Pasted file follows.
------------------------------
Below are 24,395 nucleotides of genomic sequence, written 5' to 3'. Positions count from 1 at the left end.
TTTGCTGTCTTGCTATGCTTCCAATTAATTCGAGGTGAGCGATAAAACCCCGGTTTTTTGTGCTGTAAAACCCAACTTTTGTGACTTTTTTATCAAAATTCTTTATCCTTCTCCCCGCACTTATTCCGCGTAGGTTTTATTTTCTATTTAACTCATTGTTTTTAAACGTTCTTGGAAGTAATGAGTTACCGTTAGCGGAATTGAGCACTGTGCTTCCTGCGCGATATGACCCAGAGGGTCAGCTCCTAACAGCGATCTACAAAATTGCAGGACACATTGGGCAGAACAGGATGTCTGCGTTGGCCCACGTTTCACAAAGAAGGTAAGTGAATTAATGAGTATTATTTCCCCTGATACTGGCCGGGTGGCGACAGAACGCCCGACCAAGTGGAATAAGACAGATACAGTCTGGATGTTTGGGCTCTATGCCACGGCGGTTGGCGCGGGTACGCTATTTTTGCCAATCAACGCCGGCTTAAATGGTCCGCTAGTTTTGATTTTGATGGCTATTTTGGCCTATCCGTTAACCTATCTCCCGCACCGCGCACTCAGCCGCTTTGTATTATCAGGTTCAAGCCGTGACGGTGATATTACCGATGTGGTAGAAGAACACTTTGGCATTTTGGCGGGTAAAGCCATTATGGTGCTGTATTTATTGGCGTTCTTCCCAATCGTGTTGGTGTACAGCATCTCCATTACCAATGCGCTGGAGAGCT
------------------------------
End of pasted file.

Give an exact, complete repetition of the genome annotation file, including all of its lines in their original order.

Below are 24,395 nucleotides of genomic sequence, written 5' to 3'. Positions count from 1 at the left end.
TTTGCTGTCTTGCTATGCTTCCAATTAATTCGAGGTGAGCGATAAAACCCCGGTTTTTTGTGCTGTAAAACCCAACTTTTGTGACTTTTTTATCAAAATTCTTTATCCTTCTCCCCGCACTTATTCCGCGTAGGTTTTATTTTCTATTTAACTCATTGTTTTTAAACGTTCTTGGAAGTAATGAGTTACCGTTAGCGGAATTGAGCACTGTGCTTCCTGCGCGATATGACCCAGAGGGTCAGCTCCTAACAGCGATCTACAAAATTGCAGGACACATTGGGCAGAACAGGATGTCTGCGTTGGCCCACGTTTCACAAAGAAGGTAAGTGAATTAATGAGTATTATTTCCCCTGATACTGGCCGGGTGGCGACAGAACGCCCGACCAAGTGGAATAAGACAGATACAGTCTGGATGTTTGGGCTCTATGCCACGGCGGTTGGCGCGGGTACGCTATTTTTGCCAATCAACGCCGGCTTAAATGGTCCGCTAGTTTTGATTTTGATGGCTATTTTGGCCTATCCGTTAACCTATCTCCCGCACCGCGCACTCAGCCGCTTTGTATTATCAGGTTCAAGCCGTGACGGTGATATTACCGATGTGGTAGAAGAACACTTTGGCATTTTGGCGGGTAAAGCCATTATGGTGCTGTATTTATTGGCGTTCTTCCCAATCGTGTTGGTGTACAGCATCTCCATTACCAATGCGCTGGAGAGCT